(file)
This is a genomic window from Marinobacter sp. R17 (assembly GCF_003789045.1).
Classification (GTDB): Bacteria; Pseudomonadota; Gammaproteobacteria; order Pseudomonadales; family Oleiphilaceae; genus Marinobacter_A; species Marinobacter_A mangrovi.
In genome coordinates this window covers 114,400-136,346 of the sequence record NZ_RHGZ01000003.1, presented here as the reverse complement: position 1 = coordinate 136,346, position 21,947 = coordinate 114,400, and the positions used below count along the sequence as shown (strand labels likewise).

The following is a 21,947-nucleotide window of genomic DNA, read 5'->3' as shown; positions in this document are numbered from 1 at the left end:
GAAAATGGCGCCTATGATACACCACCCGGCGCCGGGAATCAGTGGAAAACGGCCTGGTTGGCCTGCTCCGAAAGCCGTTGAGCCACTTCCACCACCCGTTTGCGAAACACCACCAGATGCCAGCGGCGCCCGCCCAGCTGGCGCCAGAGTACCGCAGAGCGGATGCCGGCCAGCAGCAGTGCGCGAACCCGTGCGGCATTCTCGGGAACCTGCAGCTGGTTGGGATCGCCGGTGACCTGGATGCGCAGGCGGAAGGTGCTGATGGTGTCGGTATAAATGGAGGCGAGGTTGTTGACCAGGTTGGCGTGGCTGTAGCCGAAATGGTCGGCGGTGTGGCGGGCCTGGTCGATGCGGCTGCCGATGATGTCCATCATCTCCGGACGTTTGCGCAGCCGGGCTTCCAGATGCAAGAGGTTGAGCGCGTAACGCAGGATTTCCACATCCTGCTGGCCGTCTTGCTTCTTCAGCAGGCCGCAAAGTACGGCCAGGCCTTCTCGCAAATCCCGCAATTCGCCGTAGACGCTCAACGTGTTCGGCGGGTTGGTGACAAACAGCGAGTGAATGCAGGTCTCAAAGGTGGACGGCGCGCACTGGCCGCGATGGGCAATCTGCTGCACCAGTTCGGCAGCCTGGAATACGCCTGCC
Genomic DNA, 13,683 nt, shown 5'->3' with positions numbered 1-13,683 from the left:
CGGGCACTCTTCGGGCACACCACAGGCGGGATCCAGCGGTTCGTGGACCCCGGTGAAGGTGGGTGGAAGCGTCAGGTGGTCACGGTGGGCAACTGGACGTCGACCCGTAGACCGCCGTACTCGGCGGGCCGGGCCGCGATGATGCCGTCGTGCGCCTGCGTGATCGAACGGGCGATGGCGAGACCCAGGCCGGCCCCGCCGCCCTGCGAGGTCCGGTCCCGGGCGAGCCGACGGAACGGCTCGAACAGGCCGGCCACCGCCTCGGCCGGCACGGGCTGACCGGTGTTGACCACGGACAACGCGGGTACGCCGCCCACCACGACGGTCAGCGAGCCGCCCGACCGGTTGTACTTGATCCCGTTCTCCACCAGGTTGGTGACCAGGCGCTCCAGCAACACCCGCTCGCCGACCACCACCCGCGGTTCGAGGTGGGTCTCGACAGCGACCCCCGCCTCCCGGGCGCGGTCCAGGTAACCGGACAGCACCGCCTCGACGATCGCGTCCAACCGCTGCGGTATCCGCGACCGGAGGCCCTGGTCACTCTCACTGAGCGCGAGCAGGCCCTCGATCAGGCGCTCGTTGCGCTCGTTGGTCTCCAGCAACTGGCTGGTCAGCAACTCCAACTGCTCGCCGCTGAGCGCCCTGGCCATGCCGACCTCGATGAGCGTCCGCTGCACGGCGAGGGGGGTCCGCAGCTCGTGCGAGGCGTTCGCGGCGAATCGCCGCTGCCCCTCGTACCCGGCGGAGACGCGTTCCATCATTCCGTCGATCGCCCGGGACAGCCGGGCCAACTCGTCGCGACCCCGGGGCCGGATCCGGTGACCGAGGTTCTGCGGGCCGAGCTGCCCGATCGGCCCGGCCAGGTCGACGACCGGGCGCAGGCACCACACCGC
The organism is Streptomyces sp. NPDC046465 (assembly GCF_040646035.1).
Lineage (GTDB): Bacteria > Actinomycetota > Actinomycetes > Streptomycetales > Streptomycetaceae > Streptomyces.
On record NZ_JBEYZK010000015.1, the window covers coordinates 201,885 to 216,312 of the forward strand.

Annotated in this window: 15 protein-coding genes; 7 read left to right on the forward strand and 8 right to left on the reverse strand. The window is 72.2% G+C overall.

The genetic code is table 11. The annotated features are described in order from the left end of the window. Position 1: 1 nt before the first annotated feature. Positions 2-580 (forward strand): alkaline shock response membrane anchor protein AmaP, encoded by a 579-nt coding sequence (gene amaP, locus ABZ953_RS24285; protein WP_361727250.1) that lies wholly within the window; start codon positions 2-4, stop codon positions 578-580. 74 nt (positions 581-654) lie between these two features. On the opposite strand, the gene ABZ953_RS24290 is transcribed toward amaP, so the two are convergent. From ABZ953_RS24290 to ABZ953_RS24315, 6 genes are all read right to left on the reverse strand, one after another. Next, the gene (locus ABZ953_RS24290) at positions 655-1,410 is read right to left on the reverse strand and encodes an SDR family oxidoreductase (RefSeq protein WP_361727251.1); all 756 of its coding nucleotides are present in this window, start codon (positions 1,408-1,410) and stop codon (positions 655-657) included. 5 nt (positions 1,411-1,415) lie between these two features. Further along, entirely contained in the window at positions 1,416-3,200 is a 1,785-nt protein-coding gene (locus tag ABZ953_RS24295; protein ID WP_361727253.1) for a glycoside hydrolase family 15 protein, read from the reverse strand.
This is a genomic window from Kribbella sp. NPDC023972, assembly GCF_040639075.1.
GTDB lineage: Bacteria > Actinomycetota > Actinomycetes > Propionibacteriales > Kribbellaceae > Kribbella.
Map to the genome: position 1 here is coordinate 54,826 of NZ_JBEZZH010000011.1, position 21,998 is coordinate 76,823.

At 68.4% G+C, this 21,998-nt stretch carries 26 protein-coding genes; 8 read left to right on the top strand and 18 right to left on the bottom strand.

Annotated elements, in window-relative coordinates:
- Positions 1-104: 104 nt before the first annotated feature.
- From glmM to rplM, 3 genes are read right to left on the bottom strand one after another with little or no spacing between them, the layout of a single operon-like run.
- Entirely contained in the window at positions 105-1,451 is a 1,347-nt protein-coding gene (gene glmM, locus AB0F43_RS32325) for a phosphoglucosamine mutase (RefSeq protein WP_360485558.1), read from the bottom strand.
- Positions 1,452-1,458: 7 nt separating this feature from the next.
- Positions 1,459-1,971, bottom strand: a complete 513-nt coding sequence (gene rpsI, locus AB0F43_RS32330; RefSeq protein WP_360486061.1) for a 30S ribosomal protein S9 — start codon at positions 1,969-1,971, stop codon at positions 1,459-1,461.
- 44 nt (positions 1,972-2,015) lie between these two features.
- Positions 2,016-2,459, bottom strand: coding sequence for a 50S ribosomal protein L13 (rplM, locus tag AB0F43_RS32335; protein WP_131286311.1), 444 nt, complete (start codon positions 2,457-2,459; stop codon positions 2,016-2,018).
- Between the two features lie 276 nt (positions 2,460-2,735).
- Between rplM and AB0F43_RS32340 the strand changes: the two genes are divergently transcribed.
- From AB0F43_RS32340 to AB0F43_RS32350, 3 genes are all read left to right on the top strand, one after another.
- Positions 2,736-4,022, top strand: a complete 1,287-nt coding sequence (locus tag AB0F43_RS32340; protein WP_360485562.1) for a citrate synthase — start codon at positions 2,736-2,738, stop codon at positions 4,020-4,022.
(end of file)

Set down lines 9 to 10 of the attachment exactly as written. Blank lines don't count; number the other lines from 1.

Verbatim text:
Lineage (GTDB): Bacteria > Actinomycetota > Actinomycetes > Streptomycetales > Streptomycetaceae > Streptomyces.
On record NZ_JBEYZK010000015.1, the window covers coordinates 201,885 to 216,312 of the forward strand.